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FAO ‘knowledge share fair’ promotes good agricultural practices, nutrition-sensitive agriculture in NE

FAO- supported farmers discuss their experiences in micro-gardening in the dry season with FAO experts. @FAO/Patrina Pink
06/05/2019

To enhance extension service delivery in the northeast while boosting the promotion of Good Agricultural Practices (GAPs) and nutrition-sensitive agriculture, the Food and Agriculture Organization of the United Nations (FAO) convened a technical knowledge share fair in Maiduguri on 6 to 8 May, 2019. FAO invited agriculture sector experts across local institutions in the region, including the agricultural development programmes (ADPs), local NGOs and academic institutions.

Through interactive ‘classroom sessions’ extension agents will be trained on improved agricultural practices for cereals, pulses and vegetables. The trainings will be conducted jointly with The International Crops Research Institute for the Semi-Arid Tropics (ICRISAT), The International Institute of Tropical Agriculture (IITA) and The University of Maiduguri. The technical knowledge share fair will also introduce participants to the nutrition-sensitive agriculture approach which examines the ways through which agriculture can improve nutrition outcomes.

During the opening ceremony of the fair, Deputy FAO Representative in Nigeria, Nourou Macki Tall, stressed that state and LGA level-institutions are yet to be fully operational and require urgent support to meet the massive needs of vulnerable farmers.

‘With the improved security situation in some areas, 2017 to 2019 are touchstone years for farmers across the region. Many resumed cultivation after seven to ten years of no production and are returning to the sector with little knowledge of improved practices.’ Tall further stressed that FAO would continue to meet the needs of vulnerable farming communities through the farmer field school and group savings and loan association approaches which have provided close to 2 000 households with training on good agricultural practices and business development.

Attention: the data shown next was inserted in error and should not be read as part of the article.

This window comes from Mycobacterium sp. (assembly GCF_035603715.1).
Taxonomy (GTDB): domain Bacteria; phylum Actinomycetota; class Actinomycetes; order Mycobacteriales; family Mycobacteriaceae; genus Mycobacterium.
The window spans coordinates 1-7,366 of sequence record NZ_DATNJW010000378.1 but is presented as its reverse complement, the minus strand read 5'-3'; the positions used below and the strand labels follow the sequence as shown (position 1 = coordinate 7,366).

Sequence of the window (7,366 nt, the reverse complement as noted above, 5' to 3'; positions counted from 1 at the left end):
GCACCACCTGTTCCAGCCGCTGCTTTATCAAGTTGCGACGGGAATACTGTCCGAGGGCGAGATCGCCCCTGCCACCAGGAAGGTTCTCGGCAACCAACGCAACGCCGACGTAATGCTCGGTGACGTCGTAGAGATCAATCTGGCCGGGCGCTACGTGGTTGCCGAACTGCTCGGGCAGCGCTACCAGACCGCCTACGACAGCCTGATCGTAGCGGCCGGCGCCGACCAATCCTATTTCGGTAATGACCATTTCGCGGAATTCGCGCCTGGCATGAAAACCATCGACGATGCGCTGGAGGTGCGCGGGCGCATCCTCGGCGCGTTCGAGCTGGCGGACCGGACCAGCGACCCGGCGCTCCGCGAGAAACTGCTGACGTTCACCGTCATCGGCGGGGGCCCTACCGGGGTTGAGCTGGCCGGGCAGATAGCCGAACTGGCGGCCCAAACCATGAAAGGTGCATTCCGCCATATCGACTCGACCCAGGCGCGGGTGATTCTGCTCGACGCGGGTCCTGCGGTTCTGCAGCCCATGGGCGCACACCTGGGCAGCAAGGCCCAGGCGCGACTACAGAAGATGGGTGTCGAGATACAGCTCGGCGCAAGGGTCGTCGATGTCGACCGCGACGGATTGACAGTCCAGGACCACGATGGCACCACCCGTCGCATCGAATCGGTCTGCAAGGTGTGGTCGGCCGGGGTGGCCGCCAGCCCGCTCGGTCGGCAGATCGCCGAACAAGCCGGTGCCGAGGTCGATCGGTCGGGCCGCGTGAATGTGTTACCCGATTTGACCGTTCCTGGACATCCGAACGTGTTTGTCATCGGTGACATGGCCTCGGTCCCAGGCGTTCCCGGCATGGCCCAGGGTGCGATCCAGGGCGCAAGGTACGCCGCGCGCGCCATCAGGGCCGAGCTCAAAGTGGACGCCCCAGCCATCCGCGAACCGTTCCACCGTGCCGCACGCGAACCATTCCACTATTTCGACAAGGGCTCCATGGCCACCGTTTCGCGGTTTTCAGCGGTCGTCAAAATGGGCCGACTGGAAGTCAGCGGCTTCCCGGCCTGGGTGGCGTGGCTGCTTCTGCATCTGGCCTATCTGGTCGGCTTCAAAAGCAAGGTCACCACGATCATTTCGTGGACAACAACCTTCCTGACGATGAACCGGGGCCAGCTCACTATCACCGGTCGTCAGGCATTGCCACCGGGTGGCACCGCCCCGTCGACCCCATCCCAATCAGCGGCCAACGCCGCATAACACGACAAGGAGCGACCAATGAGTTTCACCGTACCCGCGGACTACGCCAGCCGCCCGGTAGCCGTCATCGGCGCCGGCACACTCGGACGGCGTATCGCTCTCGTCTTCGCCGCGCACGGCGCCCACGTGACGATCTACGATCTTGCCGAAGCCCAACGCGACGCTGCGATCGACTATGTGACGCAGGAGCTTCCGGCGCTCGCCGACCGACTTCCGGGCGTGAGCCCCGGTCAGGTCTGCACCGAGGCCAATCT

In the forthcoming rainy season, FAO aims to assist about 92 000 households with crop seed and fertilizer delivered through direct distributions, as well as seed fairs where farmers can make their  ‘seed of choice’ from FAO-supported seed vendors. May’s knowledge share fair will also discuss ways to improve the targeting of beneficiaries for agricultural livelihood assistance.

The agricultural institutions and systems in northeast Nigeria have been disrupted by a decade of conflict. Across Borno, Yobe and Adamawa, the armed insurgency has affected agriculture extension and advisory services delivery to smallholder producers, resulting in the widening of the knowledge and skills gaps and impeding smallholder production. According to projections of the latest Cadre Harmonise, 2.7 million people will be severely food insecure (Phase 3-5) in August 2019 if humanitarian support is not sustained. In 2019, FAO aims to reach 1.3 million farmers with livelihood support and has appealed for USD 32.4 million, about 3.6 million of which has been mobilized.

 

Related links:

FAO’s GSLA in NE Nigeria:  http://www.fao.org/emergencies/fao-in-action/stories/stories-detail/en/c/1192361/

FAO’s farmer field school in NE Nigeria: http://www.fao.org/nigeria/news/detail-events/en/c/1150313/

 

Contacts:

Nourou Macki Tall
Deputy FAO Representative in Nigeria
Email: NourouMacki.Tall@fao.org

Suffyan Koroma
FAO Representative in Nigeria
FAO-NG@fao.org